Atomic Oxygen Detected In Martian Atmosphere

  • Mary Nichols , Design & Trend Contributor
  • May, 11, 2016, 07:04 AM
Tags : science, news
Atomic Oxygen
(Photo : Getty Image/NASA) Atomic oxygen has been detected in the Martian atmosphere, according to NASA.

Atomic oxygen has been detected in the Martian atmosphere, according to NASA.

The observation, which was made by an instrument aboard the Stratospheric Observatory for Infrared Astronomy (SOFIA) is the first that has been made since astronomers discovered atmospheric oxygen on the Red Planet 40 years ago, writes Tech Times.

Atomic oxygen affects how other gases escape the Red Planet, which influences the composition of the planet's atmosphere.

The atoms were detected in the upper layer of Mars' atmosphere, known as the mesosphere.

Astronomers said the amount of atomic oxygen they detected was only about half of what they had anticipated. However, the lower readings may have occurred due to fluctuations in the Martian atmosphere.

NASA researchers said they will continue to use readings from SOFIA to ensure their readings are accurate and not due to atmospheric variations.

Researchers last detected atomic oxygen in the atmosphere of Mars during the 1970s -when the Mariner and Viking missions had been deployed. Since then, it has taken up until now to make another observation due to the density of the sky on Earth.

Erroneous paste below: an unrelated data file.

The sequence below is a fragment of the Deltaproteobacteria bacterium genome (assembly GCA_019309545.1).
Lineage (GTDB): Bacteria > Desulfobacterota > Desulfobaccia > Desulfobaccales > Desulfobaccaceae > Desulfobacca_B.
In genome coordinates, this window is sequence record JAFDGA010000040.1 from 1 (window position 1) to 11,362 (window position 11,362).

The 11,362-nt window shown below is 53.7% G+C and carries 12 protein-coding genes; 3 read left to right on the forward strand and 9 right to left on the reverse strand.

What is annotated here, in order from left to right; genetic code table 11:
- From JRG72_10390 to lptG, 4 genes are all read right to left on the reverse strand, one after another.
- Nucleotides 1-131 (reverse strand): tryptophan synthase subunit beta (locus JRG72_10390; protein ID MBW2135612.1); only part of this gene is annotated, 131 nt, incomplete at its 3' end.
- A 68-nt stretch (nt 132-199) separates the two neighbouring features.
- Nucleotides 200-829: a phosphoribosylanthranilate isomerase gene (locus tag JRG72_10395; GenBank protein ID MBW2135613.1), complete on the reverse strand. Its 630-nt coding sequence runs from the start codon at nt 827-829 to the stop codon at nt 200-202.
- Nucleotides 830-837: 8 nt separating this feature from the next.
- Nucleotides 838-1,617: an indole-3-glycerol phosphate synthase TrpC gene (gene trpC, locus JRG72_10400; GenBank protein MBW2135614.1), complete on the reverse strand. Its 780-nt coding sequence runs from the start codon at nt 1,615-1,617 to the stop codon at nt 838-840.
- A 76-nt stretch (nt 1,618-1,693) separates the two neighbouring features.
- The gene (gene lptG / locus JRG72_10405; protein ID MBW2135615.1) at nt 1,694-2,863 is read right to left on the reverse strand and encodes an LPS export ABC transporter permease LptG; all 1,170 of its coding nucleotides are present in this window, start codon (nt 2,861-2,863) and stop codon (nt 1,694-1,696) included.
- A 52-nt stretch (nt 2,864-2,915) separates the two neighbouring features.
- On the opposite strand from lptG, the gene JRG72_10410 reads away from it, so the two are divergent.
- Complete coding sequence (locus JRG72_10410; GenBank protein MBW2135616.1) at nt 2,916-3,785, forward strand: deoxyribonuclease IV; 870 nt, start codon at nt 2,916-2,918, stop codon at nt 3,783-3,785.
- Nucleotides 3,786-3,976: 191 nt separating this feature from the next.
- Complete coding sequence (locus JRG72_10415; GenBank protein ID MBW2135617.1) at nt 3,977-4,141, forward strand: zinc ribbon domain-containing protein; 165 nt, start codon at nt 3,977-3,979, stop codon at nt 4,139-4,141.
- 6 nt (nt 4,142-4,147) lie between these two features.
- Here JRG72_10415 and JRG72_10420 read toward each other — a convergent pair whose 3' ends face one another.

The skies on Earth are dense and moist, preventing researchers from accurately measuring what lies beyond.
An instrument aboard SOFIA -- a Boeing 747SP jet modified to carry a 100-inch-diameter telescope for scientific research, was responsible for the atomic oxygen reading on Mars.

The flying observatory is capable of flying 45,000 feet above Earth's atmosphere, giving researchers a chance to observe far-infrared wavelengths.

"To observe the far-infrared wavelengths needed to detect atomic oxygen, researchers must be above the majority of Earth's atmosphere and use highly sensitive instruments, in this case a spectrometer. SOFIA provides both capabilities," SOFIA Project Scientist Pamela Marcum, said in a statement.

Atomic oxygen is also a subject of interest among NASA researchers as part of their research for future manned missions to Mars. Past shuttle missions have been impacted by the presence of atomic oxygen.

"In the first few shuttle flights, materials looked frosty because they were actually being eroded and textured," Physicist Bruce Banks said in a statement.

"Atomic oxygen reacts with organic materials on spacecraft exteriors, gradually damaging them," he added.

The findings were published in the journal Astronomy and Astrophysics.

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